David Bourget (Western Ontario)
David Chalmers (ANU, NYU)
Rafael De Clercq
Jack Alan Reynolds
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International Philosophical Quarterly 49 (2):185-206 (2009)
Immanuel Kant’s position on international justice is beset by some troublesome inconsistencies, most notably a conflicted set of views on the status of federations as suitable alternatives to a world state. It is tempting for contemporary readers to interpret Kant’s indecision as a lack of commitment or resoluteness. Closer inspection demonstrates that this problem involves deeper paradoxes, rooted in the concept of sovereignty. On this matter, Kant’s Rechtslehre is the source of the difficulties found in the “popular” essays. Kant’s vacillating position on the proper institutional end for international relations is attributable to the fundamentally “permissive” character of his concept of right. Rechtslehre doctrines entail a form of skepticism, from which a coherent cosmopolitan program cannot possibly be derived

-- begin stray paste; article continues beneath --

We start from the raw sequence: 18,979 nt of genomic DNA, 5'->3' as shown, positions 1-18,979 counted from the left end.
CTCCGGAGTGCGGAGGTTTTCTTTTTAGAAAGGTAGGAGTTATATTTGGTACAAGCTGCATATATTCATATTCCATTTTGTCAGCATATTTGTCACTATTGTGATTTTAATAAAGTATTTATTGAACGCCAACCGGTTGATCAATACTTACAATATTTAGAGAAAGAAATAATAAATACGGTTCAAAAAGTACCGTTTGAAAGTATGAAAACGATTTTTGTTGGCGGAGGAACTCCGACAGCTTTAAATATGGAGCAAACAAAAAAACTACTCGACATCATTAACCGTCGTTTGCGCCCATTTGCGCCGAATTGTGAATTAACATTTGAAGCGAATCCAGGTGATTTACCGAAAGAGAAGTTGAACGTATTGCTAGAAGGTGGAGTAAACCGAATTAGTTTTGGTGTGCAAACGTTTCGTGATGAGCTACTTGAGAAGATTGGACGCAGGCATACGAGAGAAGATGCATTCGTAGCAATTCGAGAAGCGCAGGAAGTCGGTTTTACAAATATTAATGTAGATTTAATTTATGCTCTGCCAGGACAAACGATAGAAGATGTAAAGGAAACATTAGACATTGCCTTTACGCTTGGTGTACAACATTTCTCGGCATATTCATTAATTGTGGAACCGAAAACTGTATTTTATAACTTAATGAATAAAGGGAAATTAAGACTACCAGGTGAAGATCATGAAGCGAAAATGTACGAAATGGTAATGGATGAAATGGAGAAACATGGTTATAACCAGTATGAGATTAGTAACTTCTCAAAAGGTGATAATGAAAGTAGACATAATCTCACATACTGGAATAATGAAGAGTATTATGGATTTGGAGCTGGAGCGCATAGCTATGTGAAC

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Antonio Franceschet (2010). Kant, International Law, and the Problem of Humanitarian Intervention. Journal of International Political Theory 6 (1):1-22.
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